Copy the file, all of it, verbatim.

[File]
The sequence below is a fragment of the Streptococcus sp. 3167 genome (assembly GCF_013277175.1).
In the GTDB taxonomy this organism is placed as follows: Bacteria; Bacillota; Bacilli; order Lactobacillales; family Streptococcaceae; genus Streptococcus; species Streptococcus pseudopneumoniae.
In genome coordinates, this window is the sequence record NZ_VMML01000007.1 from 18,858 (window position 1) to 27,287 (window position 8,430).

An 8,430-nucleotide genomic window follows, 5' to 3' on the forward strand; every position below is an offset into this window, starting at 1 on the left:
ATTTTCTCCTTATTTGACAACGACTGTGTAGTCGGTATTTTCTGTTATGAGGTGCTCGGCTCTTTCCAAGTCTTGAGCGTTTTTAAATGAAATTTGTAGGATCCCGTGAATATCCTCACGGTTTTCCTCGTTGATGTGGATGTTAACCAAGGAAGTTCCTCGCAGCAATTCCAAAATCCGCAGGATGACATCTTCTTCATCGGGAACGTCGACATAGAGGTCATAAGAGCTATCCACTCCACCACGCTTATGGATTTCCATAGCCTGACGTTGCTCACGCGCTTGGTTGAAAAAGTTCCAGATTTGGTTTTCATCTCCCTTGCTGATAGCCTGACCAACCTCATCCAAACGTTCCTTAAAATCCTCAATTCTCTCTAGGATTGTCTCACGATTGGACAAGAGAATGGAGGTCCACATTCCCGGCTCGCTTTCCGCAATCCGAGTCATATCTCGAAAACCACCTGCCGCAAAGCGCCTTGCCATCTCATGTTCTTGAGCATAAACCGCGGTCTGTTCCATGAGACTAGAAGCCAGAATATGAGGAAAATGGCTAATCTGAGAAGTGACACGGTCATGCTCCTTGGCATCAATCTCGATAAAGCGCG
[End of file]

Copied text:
The sequence below is a fragment of the Streptococcus sp. 3167 genome (assembly GCF_013277175.1).
In the GTDB taxonomy this organism is placed as follows: Bacteria; Bacillota; Bacilli; order Lactobacillales; family Streptococcaceae; genus Streptococcus; species Streptococcus pseudopneumoniae.
In genome coordinates, this window is the sequence record NZ_VMML01000007.1 from 18,858 (window position 1) to 27,287 (window position 8,430).

An 8,430-nucleotide genomic window follows, 5' to 3' on the forward strand; every position below is an offset into this window, starting at 1 on the left:
ATTTTCTCCTTATTTGACAACGACTGTGTAGTCGGTATTTTCTGTTATGAGGTGCTCGGCTCTTTCCAAGTCTTGAGCGTTTTTAAATGAAATTTGTAGGATCCCGTGAATATCCTCACGGTTTTCCTCGTTGATGTGGATGTTAACCAAGGAAGTTCCTCGCAGCAATTCCAAAATCCGCAGGATGACATCTTCTTCATCGGGAACGTCGACATAGAGGTCATAAGAGCTATCCACTCCACCACGCTTATGGATTTCCATAGCCTGACGTTGCTCACGCGCTTGGTTGAAAAAGTTCCAGATTTGGTTTTCATCTCCCTTGCTGATAGCCTGACCAACCTCATCCAAACGTTCCTTAAAATCCTCAATTCTCTCTAGGATTGTCTCACGATTGGACAAGAGAATGGAGGTCCACATTCCCGGCTCGCTTTCCGCAATCCGAGTCATATCTCGAAAACCACCTGCCGCAAAGCGCCTTGCCATCTCATGTTCTTGAGCATAAACCGCGGTCTGTTCCATGAGACTAGAAGCCAGAATATGAGGAAAATGGCTAATCTGAGAAGTGACACGGTCATGCTCCTTGGCATCAATCTCGATAAAGCGCG